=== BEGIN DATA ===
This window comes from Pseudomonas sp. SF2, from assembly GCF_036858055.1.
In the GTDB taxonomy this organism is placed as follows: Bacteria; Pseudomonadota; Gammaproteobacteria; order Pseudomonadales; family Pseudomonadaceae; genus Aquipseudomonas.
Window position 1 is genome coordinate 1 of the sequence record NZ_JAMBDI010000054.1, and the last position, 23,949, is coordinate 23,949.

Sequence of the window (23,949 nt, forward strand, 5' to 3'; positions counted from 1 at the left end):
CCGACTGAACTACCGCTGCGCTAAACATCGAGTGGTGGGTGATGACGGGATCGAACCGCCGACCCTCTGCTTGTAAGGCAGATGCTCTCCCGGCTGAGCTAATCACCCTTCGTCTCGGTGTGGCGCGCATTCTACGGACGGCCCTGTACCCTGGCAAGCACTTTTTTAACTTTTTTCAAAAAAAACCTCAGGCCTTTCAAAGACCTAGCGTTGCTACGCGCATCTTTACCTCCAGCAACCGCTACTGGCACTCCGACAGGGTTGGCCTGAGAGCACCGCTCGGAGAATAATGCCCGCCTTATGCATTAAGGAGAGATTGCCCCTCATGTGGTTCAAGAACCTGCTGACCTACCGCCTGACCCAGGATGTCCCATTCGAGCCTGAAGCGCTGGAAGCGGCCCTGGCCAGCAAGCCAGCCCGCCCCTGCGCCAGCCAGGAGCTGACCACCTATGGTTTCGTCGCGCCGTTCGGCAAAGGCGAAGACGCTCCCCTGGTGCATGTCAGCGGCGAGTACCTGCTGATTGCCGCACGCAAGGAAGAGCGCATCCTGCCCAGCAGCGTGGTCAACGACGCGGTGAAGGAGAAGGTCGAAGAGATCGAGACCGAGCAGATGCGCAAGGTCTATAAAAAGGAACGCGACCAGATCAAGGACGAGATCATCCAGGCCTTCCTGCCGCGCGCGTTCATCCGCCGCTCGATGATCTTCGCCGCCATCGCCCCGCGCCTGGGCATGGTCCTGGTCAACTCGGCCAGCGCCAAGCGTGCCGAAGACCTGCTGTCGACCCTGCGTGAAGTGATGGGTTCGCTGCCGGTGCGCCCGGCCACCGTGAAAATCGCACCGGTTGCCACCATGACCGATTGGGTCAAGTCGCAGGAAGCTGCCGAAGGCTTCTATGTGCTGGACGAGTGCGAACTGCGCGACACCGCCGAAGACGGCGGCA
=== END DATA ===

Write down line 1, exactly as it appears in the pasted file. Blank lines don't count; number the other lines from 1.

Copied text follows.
This window comes from Pseudomonas sp. SF2, from assembly GCF_036858055.1.